If you live long enough, old friends occasionally make something out of their lives.
Take Polly Trottenberg. Last time I saw her, a little over twenty years ago, she was a sassy young Barnard graduate from Boston. We were in New Orleans one evening during Jazz Fest, enjoying Sazerac cocktails with mutual pals and watching one of the many reincarnations of the Neville Brothers delivering the funk well after midnight at Tipitina's.
We fell out of touch. I heard she had studied public policy at Harvard's Kennedy School and had taken a job with the late Senator Daniel P. Moynihan, but only recently I read that she had just been confirmed by the Senate as the Assistant Secretary for Transportation Policy under Department of Transportation Secretary Ray LaHood, having done stints with Senators Charles Schumer and Barbara Boxer and become an expert in matters near and dear to Automobile Magazine readers' hearts-roads, highways, and transportation policy. So, maintaining government protocols, which evidently rule out formal interviews with high government officials while drinking Sazeracs in music halls, I arrived at a nondescript, wood-paneled office in the DOT complex on Washington, D.C.'s New Jersey Avenue SE to see what was on her mind.
POLLY TROTTENBERG: In our world, transportation and highway-funding bills are the big things. When I worked for Moynihan, I worked on one of the big transportation reauthorization bills, which turned out to be TEA-21 [Transportation Equity Act for the 21st Century], which is the one that came after ISTEA, which is sort of the mother of all of them.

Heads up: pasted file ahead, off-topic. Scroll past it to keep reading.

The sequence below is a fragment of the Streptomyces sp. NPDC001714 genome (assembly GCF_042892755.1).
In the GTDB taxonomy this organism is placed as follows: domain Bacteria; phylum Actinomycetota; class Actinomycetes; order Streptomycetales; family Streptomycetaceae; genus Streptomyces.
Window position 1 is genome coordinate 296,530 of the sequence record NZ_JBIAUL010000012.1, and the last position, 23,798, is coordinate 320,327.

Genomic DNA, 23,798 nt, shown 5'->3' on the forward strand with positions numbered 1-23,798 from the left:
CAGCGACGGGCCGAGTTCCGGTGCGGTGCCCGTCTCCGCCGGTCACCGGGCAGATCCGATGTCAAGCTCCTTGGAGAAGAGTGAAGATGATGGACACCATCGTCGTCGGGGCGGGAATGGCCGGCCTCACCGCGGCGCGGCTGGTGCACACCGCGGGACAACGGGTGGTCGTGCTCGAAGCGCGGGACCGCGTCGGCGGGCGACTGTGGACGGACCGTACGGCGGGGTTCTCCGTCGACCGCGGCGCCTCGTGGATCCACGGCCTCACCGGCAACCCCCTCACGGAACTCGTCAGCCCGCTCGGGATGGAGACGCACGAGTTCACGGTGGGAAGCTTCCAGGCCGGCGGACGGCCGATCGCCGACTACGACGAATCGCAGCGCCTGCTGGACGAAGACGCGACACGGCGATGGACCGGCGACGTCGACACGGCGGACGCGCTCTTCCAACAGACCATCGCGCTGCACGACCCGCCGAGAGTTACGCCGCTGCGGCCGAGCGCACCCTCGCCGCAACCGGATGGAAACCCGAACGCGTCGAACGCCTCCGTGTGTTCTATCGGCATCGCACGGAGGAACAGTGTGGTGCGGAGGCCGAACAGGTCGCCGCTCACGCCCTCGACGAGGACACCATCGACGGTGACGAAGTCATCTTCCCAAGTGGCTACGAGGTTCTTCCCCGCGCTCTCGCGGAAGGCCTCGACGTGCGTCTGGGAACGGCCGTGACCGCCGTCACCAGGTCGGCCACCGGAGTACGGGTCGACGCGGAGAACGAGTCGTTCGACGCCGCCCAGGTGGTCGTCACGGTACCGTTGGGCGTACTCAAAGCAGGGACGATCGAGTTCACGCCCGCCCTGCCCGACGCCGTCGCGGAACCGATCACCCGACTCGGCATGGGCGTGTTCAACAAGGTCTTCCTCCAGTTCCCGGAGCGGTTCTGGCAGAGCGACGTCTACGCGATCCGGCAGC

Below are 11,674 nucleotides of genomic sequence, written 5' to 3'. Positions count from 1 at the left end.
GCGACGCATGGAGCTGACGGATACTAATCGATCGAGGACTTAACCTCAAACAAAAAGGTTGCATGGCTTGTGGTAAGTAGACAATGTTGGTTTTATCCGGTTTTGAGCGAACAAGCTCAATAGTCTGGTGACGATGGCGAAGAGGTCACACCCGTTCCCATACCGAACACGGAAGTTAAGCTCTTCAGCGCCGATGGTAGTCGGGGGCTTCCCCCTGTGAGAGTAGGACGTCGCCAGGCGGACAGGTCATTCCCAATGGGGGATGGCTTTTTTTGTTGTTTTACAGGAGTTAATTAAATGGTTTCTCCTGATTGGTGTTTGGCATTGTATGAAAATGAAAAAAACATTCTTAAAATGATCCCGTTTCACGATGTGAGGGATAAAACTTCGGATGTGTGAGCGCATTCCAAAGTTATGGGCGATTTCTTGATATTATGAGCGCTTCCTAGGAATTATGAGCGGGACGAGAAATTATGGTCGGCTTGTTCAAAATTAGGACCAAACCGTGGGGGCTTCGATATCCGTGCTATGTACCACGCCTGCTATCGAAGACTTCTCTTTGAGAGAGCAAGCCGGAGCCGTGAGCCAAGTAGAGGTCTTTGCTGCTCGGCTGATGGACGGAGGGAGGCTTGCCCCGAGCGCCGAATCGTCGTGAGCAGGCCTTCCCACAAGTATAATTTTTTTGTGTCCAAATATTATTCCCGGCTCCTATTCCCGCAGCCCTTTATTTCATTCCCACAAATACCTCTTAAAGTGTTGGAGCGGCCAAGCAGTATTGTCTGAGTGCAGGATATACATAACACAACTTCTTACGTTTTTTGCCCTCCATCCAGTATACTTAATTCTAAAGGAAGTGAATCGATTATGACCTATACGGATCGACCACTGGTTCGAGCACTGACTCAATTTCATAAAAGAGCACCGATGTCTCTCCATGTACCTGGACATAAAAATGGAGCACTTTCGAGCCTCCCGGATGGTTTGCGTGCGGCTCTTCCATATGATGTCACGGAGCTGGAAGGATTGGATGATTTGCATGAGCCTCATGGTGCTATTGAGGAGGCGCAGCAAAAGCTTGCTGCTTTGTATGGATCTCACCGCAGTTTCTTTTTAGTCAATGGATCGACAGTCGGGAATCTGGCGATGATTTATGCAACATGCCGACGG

JAMIE KITMAN: ISTEA?
PT: Intermodal Surface Transportation Efficiency Act of 1991.
We had the interstate highway bill [the Federal-Aid Highway Act of 1956], and we collected gas tax and spent it to complete the interstate, but as the years went by, there was an increasing desire to do more than just keep building highways. Eventually, there was a bit of gas-tax money to spend on mass transit, and ISTEA is the bill that gave states more flexibility about how to spend it.
But from ISTEA onward, we've been treading water in terms of federal transportation policy. We have not done much but keep on keeping on with the same old stuff. A lot of the transportation funds right now go out by formula.
The nice thing about formula funding is obvious when you're fighting for these funds in Congress. Everyone knows what they're getting, and you can sort of achieve a political solution. The problem with just giving everyone formula funds year after year is that it doesn't inspire the best investments. With the competitive-grant model, on the other hand, people have to apply and compete and they have to make a case.
We actually have two such programs now, including a big one you're hearing a lot about: high-speed rail-$8 billion from the stimulus funds [to build high-speed rail lines in nine major corridors] following a nationwide competition. We developed a list of criteria-applicants actually had to try and prove what could be done for safety, what could be done for economic competitiveness, what could be done for environmental sustainability, what could be done for livability. Instead of "here's your automatic slice of dough," tell us why your project would achieve these objectives, and show us that the benefits exceed the cost.